I can’t find a way to respond to a blog entry that Seth Godin made, so I’m doing it here. I like Seth, he’s a fine writer and original thinker and a contributor to all of us. But I don’t like blogs where you can’t respond. If this is my error in not finding the right link, my apologies. But here’s what he wrote:
This is cruel marketing (Seth).
If you’re like me, you’ve gotten dozens of emails over the last week about a promotion that Chase and Living Social are running in which they’re promising local businesses that work within their community a chance to win a grant for $250,000. The emails almost always have the line,
All we need is a vote from 250 kind friends and supporters like you.
Here’s why it’s doubly dangerous. First, clearly the organization doesn’t actually get a grant in exchange for only getting 250 online votes. Hey, 250 online votes won’t even get you a pack of chewing gum these days. No, all the votes do is make you eligible to apply for the grant. And yet the organization, perhaps a worthy one, is now spamming thousands of people offering this sliver of hope, all in rush to get 250 votes, even though the chances that anything will happen are perilously close to zero. There are only 12 grants available in total. That’s pitiful. Hopes raised, hopes dashed.
And then, for the small businesses, the ones who get through this hurdle and then get through the hurdle of the application, once again, hopes raised, hopes dashed.
There’s nothing wrong with competitions and difficult to achieve goals. Nothing wrong with making it hard to get into Brown or get a Gates Foundation grant. The dangerous mistake is making the organizations (and then their core supporters) think it’s likely, or easy. You end up not only burning the brand of Living Social and Chase (who probably had good intentions) but by extension, hurting the brand and permission relationships of the very organizations you’re trying to help. Peter and the wolf… the villagers aren’t going to come next time.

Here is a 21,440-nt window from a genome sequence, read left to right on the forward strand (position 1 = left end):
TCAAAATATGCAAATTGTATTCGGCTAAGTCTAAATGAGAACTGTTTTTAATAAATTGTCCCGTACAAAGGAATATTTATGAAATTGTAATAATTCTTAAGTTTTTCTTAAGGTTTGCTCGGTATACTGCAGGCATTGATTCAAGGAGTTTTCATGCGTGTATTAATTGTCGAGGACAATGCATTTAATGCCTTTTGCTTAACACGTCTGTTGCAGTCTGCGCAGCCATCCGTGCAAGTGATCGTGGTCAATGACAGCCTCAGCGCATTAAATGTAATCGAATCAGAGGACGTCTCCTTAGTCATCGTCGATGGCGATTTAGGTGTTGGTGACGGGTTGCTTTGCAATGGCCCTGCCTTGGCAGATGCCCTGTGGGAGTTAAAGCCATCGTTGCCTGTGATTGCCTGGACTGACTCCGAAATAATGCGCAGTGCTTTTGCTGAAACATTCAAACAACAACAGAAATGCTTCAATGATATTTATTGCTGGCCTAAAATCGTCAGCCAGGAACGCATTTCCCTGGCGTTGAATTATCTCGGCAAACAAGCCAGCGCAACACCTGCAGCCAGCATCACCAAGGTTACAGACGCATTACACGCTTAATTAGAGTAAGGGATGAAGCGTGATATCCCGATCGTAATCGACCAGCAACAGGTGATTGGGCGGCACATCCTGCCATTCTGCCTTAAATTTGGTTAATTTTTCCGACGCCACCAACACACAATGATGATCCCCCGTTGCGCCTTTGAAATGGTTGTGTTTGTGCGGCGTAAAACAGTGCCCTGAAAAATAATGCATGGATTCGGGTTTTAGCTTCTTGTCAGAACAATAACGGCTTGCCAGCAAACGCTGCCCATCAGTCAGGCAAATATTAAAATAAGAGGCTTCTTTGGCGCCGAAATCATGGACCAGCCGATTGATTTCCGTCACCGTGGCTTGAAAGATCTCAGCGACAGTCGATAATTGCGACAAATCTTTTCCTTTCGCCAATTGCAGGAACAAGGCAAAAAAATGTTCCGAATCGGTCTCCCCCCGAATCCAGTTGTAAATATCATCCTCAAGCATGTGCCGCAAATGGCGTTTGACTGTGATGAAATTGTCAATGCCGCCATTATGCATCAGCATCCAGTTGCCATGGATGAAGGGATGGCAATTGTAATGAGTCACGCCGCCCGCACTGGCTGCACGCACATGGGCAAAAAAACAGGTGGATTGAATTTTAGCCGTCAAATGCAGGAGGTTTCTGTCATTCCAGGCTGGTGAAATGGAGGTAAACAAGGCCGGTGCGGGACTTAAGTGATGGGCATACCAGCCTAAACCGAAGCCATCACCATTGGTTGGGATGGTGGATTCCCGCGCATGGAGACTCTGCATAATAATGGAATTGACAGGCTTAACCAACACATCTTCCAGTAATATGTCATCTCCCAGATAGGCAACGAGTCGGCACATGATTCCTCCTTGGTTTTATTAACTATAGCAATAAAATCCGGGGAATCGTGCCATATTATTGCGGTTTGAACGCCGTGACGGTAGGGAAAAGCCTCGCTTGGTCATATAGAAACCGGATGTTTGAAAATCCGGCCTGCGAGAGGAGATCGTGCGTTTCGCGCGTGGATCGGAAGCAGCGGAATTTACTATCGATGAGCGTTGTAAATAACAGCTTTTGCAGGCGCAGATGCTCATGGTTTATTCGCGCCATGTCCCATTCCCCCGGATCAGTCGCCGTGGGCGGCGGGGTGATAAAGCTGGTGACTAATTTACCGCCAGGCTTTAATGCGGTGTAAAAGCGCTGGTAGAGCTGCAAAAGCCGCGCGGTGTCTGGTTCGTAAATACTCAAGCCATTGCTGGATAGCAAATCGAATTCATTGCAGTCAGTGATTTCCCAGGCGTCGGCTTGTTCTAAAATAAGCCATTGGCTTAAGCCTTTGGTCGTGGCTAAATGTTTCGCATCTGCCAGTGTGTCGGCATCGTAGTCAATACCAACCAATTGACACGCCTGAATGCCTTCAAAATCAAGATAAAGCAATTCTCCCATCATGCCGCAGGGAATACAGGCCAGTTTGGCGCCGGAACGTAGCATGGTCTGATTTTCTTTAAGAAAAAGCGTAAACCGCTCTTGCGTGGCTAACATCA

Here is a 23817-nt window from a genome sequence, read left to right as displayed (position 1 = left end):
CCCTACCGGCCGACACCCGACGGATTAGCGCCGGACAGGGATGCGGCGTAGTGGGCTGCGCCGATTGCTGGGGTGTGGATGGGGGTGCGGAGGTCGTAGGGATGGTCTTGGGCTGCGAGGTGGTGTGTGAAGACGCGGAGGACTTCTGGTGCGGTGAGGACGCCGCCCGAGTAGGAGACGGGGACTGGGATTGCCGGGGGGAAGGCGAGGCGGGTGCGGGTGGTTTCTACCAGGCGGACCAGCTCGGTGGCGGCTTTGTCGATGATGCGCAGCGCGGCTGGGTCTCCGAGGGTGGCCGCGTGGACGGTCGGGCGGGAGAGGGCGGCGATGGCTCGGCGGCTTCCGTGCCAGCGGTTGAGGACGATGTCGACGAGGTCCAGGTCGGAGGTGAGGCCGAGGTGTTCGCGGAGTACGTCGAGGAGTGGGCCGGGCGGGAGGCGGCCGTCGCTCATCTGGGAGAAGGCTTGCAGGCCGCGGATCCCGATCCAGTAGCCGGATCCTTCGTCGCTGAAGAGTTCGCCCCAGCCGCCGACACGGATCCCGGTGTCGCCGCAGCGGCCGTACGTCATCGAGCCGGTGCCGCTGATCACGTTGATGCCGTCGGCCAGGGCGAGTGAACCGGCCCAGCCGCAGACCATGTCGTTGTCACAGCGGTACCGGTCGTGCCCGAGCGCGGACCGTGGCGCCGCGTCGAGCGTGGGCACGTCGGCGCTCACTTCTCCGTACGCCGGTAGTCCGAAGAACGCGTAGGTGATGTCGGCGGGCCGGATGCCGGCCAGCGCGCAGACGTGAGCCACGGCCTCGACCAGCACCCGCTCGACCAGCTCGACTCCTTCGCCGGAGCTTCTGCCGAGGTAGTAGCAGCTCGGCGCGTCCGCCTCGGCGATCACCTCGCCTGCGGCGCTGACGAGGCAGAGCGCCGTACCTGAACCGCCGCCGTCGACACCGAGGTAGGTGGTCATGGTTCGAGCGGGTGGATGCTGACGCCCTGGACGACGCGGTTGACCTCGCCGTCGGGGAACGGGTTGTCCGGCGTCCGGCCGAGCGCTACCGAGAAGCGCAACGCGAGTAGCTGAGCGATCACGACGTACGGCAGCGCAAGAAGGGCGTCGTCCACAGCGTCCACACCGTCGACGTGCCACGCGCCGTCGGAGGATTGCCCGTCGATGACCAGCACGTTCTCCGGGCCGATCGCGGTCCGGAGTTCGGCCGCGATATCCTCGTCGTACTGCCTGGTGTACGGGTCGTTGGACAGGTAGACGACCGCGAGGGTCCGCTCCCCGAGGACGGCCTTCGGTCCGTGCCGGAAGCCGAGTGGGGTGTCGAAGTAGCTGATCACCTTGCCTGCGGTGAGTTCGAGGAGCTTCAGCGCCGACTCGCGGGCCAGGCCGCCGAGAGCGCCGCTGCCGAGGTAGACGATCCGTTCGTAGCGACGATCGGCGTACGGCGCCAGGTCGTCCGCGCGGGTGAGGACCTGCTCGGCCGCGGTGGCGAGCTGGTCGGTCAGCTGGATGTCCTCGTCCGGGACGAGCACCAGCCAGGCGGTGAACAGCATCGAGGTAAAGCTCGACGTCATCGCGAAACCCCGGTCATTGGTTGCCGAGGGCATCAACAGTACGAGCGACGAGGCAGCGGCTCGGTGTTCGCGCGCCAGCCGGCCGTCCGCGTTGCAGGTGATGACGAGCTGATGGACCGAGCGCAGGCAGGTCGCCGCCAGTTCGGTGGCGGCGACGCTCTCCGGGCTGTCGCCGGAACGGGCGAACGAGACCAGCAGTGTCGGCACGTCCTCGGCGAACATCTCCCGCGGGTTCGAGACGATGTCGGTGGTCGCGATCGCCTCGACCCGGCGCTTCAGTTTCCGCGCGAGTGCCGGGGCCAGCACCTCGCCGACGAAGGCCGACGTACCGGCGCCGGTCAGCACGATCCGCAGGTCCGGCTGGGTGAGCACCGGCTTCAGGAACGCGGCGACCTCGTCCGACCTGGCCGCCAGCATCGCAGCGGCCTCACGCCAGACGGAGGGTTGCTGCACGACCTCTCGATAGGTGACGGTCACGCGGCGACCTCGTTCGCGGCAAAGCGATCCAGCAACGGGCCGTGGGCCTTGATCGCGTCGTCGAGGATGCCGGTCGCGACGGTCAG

Pepsi did the same thing with charities last year, and my concern is the same: when you activate your supporters, you need a clear path to victory, not a wild goose chase.
One significant way around this: have the outbound messages of the tribe be about more than the grant. Figure out how putting in the effort to help your local organization actually strengthens ties, instead of weakening them. The pursuit could be even better than the prize if you establish the right groundwork.
To be really clear: it’s harder to cut through the clutter than ever before, but just because a gimmick is going to cut through the clutter doesn’t mean you should use it. It doesn’t pay to make a lot of noise if that noise ends up hurting you in the long run.
Okay, I’m back (Alan)
Seth and I both contribute to the “clutter” and “noise” through our online work. We do it, I think, to contribute value to others.
I asked for votes to get me to the 250 because that $250,000 grant, for which I’m now in the second round, would serve to provide travel and expenses for those whom I give scholarships to in my workshops and experiences in any case. It would also provide loans to people in my global communities going through very tough times due to illness and family problems.
I don’t have “tribes,” and I feel tribalism is a curse in the world today, replete with animosities and age-old enmities. I do foster and support communities, which are diverse groups of people worldwide learning and growing together.
I like competition, and I don’t consider 12 grants a “wild goose chase.” I consider them to be a legitimate goal that people with legitimate ends should compete for. That’s why I rallied my communities and exceeded the minimum necessary to get to the next round. If I’m successful, I can help a lot of people. If I’m not, then I’ll try again next time. But I’m not cynical about the offer, sponsored by Chase, that is entirely generous.
As the thought leader in solo consulting, I believe I have to be accessible. Anyone can leave a comment here, agree or disagree, so long as it’s respectful and polite. I don’t know how else to respond to Seth’s postings, since I can’t do it on his site. My respect for him remains high.
I just think he got this one wrong.
© Alan Weiss 2012. All rights reserved.